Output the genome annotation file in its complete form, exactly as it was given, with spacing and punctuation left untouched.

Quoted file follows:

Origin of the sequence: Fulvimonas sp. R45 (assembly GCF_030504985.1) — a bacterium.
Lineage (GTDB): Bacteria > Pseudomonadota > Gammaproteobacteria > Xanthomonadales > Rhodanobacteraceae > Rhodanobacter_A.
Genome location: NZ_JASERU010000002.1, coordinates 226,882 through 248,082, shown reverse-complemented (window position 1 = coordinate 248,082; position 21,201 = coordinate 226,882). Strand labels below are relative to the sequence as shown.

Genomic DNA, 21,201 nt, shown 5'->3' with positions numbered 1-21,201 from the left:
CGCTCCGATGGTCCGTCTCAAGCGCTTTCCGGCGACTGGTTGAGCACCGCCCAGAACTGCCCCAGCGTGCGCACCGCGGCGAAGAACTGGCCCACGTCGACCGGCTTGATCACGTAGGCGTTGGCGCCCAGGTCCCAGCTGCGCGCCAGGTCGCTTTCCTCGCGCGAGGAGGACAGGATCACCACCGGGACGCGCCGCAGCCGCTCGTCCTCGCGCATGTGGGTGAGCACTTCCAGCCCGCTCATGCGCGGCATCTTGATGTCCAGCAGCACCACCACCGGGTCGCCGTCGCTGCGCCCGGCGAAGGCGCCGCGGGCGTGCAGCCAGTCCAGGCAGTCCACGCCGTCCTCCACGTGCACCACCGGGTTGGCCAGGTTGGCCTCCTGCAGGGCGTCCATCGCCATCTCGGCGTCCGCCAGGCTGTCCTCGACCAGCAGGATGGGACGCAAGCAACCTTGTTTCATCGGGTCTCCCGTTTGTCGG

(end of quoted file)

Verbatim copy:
Origin of the sequence: Fulvimonas sp. R45 (assembly GCF_030504985.1) — a bacterium.
Lineage (GTDB): Bacteria > Pseudomonadota > Gammaproteobacteria > Xanthomonadales > Rhodanobacteraceae > Rhodanobacter_A.
Genome location: NZ_JASERU010000002.1, coordinates 226,882 through 248,082, shown reverse-complemented (window position 1 = coordinate 248,082; position 21,201 = coordinate 226,882). Strand labels below are relative to the sequence as shown.

Genomic DNA, 21,201 nt, shown 5'->3' with positions numbered 1-21,201 from the left:
CGCTCCGATGGTCCGTCTCAAGCGCTTTCCGGCGACTGGTTGAGCACCGCCCAGAACTGCCCCAGCGTGCGCACCGCGGCGAAGAACTGGCCCACGTCGACCGGCTTGATCACGTAGGCGTTGGCGCCCAGGTCCCAGCTGCGCGCCAGGTCGCTTTCCTCGCGCGAGGAGGACAGGATCACCACCGGGACGCGCCGCAGCCGCTCGTCCTCGCGCATGTGGGTGAGCACTTCCAGCCCGCTCATGCGCGGCATCTTGATGTCCAGCAGCACCACCACCGGGTCGCCGTCGCTGCGCCCGGCGAAGGCGCCGCGGGCGTGCAGCCAGTCCAGGCAGTCCACGCCGTCCTCCACGTGCACCACCGGGTTGGCCAGGTTGGCCTCCTGCAGGGCGTCCATCGCCATCTCGGCGTCCGCCAGGCTGTCCTCGACCAGCAGGATGGGACGCAAGCAACCTTGTTTCATCGGGTCTCCCGTTTGTCGG